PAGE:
The Nishijima family was a part of the very diverse Pismo Beach community in the 1920s and 30s. Lillian, the second of twelve children in this hardworking farm family, attended Pismo School.
Although the Nishijimas were Buddhist, Lillian’s friends included Yotso Sakamoto and Rosita Phillips from Christian families. The girls in her class all ate lunch and played together at school.
Lillian was 14 in the ninth grade at Arroyo Grande High School when Pearl Harbor was bombed. Her father, Hiyoshi, wasn’t picked up by Sheriff Murray Hathaway or the FBI as some other heads of families were.
Lillian speculates that this may have been because he wasn’t a recognized community leader. He was only six months old when he came to Hawaii.
President Franklin Delano Roosevelt signed Executive Order 9066 on Feb. 19, 1942. The “War Relocation Order” required the West Coast military command to designate “military areas” as “exclusion zones,” from which “any or all persons may be excluded.” It was primarily aimed at the Japanese Americans.
The boundaries rapidly moved to the east. First it was Highway 1, then 101 and finally Highway 99 in the Central Valley.
The Nishijimas decided to move to Delano where farmland was available for leasing.
“We drove to Delano in three cars and our truck, along with the Sakamotos and their eight children, and the Tanouye family and their three kids. We were fortunate to live in town in a kind of warehouse owned by an Armenian.”
In Delano, Lillian discovered she no longer was a part of the town where she was living. The Mexicans, Filipinos and other immigrant groups lived on one side of town, the white people on the other. Delano stood in stark contrast to Pismo Beach.
The family didn’t stay in Delano for long.
On May 3, 1942, General John L. DeWitt issued Civilian Exclusion Order No. 34. All people of Japanese ancestry, including U.S. citizens, living in “Military Area No. 1,” the entire Pacific coast to about 100 miles inland, must report to assembly centers, where they would live until being moved to permanent Relocation Centers.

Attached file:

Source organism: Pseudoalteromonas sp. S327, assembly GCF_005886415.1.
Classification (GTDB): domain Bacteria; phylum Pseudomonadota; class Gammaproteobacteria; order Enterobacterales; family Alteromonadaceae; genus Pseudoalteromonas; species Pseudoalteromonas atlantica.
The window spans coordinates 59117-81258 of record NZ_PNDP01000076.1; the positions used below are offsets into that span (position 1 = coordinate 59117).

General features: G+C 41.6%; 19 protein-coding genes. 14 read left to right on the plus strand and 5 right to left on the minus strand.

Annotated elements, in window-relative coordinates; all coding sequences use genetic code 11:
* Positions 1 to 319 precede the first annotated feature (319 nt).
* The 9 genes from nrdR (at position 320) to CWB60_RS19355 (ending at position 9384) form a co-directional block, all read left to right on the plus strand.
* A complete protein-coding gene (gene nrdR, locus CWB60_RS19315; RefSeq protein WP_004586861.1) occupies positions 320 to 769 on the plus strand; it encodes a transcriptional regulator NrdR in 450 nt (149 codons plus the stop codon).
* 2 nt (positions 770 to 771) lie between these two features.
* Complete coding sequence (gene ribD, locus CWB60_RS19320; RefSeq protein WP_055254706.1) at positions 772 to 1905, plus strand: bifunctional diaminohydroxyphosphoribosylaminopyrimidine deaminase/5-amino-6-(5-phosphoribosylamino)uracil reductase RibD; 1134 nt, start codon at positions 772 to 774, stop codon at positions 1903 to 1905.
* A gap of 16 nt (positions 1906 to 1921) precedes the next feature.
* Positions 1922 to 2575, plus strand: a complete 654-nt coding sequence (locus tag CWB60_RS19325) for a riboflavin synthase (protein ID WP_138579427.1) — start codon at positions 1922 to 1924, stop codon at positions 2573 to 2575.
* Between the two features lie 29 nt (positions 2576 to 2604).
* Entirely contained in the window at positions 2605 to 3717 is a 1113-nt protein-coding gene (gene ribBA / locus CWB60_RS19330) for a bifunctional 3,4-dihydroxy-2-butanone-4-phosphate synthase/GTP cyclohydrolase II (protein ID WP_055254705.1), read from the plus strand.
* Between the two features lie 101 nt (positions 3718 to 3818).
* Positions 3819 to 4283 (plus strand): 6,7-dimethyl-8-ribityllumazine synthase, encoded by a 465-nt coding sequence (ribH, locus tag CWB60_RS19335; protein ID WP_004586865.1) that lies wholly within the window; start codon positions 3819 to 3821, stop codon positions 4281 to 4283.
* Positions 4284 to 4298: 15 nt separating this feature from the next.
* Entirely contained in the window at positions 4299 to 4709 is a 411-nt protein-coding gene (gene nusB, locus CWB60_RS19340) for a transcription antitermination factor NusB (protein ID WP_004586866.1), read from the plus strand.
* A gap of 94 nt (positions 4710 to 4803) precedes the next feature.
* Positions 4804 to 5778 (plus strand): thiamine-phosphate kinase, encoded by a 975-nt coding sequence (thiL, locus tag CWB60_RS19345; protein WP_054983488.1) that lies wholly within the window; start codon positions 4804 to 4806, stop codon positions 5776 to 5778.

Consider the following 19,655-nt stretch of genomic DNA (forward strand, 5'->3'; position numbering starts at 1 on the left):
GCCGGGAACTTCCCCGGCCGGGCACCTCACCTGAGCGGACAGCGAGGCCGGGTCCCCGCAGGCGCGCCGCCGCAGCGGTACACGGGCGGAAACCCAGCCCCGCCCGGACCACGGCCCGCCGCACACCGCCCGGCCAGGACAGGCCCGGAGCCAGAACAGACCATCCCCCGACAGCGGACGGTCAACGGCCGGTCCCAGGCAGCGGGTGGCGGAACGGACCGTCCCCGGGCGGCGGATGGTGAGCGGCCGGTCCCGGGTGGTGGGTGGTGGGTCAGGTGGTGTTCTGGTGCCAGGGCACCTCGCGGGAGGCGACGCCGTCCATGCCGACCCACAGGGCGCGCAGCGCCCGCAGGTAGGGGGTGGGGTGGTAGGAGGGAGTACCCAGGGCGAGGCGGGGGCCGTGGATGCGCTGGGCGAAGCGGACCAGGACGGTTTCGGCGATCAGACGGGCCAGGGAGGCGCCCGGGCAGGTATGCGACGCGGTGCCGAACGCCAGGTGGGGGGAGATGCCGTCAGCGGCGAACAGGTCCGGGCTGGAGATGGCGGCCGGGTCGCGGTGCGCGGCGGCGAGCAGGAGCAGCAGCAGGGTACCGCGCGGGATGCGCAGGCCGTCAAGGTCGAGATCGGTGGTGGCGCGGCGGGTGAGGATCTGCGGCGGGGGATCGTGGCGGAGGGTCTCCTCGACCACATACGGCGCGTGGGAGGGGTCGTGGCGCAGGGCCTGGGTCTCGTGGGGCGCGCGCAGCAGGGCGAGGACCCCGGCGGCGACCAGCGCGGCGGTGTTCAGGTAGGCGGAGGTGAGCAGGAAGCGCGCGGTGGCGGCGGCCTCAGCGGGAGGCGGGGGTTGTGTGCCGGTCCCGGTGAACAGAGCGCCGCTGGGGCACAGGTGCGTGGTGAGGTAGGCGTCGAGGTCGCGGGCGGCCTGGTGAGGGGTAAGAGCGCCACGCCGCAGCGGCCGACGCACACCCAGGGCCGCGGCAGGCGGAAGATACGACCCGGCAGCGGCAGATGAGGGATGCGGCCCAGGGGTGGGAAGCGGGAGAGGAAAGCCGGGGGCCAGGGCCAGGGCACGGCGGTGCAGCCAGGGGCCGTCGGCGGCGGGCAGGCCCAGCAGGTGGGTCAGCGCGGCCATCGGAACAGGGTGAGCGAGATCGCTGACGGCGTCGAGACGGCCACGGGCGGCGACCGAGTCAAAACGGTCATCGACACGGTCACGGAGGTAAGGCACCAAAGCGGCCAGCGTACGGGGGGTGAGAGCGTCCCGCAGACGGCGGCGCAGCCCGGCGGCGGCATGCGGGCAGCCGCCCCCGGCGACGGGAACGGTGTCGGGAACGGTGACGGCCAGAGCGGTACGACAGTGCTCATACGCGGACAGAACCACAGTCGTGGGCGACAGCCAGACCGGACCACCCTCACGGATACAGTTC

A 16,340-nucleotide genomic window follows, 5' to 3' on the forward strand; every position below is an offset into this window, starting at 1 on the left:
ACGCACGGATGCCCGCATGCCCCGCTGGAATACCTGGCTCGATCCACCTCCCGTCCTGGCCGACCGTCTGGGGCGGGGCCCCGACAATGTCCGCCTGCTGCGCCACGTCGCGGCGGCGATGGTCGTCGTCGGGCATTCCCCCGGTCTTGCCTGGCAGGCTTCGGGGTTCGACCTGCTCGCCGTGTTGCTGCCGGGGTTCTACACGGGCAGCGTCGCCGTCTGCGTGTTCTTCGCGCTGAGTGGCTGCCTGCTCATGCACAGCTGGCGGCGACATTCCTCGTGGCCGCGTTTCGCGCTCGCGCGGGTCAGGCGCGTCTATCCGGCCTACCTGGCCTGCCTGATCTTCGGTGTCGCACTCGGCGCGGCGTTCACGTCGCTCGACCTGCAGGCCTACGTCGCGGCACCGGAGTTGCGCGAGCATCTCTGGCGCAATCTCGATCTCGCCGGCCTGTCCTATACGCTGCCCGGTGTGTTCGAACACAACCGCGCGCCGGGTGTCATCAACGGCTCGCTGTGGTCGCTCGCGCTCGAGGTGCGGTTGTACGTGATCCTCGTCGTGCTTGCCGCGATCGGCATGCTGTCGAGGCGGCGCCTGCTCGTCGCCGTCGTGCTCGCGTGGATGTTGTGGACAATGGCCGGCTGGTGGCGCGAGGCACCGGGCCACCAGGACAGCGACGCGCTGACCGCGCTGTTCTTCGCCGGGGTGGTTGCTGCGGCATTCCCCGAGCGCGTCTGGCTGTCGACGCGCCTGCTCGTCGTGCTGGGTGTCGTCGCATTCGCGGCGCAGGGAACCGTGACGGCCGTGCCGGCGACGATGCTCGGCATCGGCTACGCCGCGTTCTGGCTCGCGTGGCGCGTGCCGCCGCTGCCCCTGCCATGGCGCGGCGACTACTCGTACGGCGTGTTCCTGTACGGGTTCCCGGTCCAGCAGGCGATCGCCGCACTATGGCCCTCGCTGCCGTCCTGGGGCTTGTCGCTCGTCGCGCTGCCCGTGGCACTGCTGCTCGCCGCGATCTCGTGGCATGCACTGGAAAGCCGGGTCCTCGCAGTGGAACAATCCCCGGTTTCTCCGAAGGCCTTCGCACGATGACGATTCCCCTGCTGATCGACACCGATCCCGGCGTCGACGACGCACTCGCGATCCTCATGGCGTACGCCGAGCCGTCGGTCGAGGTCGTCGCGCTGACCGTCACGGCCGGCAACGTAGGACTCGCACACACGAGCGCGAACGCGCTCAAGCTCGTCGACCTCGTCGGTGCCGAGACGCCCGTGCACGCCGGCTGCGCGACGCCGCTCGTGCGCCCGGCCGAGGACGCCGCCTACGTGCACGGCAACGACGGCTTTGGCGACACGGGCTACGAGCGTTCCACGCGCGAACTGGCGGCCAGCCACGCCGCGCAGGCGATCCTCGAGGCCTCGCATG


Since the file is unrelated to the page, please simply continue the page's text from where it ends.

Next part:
The Nishijimas were sent to a camp at Poston, Arizona.
They were allowed to take only what they could carry aboard the train. Lillian recalls how “we had to leave Rex, our German shepherd, a really good pet and watchdog, with our landlord.”
The train was guarded and the window shades pulled down. After many hours of travel, they arrived at the Colorado River Indian Reservation, where the camp was being built.
The barracks were partitioned into units with bed space for six people. The Nishijimas occupied two adjoining units. Evaporative air coolers didn’t arrive for about a year. It got up to 118 degrees during the summer of 1942 at Poston.
Lillian had to stuff a mattress bag with straw for her bed. There were scorpions. Lillian’s friend noticed a red streak running up her leg. She hurried Lillian to the infirmary. Lillian was taken by ambulance to the hospital.
For twenty days, her leg was packed in hot towels as the insect bite was slowly drained of poison.
“I didn’t have time to go to her barracks and get her toothbrush.”
Liz Krieger was co-author of this week’s column.
Dan Krieger is a professor emeritus of history at Cal Poly and president of the California Mission Studies Association.